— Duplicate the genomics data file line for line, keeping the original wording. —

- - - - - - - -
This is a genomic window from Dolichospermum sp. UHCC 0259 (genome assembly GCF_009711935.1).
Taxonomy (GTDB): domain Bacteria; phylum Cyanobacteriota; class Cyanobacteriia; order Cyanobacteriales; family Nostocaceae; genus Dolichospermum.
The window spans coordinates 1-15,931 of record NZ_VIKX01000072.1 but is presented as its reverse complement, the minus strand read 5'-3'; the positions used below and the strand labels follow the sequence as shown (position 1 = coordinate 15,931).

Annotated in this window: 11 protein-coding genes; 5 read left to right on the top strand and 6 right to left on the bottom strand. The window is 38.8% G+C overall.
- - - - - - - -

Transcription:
This is a genomic window from Dolichospermum sp. UHCC 0259 (genome assembly GCF_009711935.1).
Taxonomy (GTDB): domain Bacteria; phylum Cyanobacteriota; class Cyanobacteriia; order Cyanobacteriales; family Nostocaceae; genus Dolichospermum.
The window spans coordinates 1-15,931 of record NZ_VIKX01000072.1 but is presented as its reverse complement, the minus strand read 5'-3'; the positions used below and the strand labels follow the sequence as shown (position 1 = coordinate 15,931).

Annotated in this window: 11 protein-coding genes; 5 read left to right on the top strand and 6 right to left on the bottom strand. The window is 38.8% G+C overall.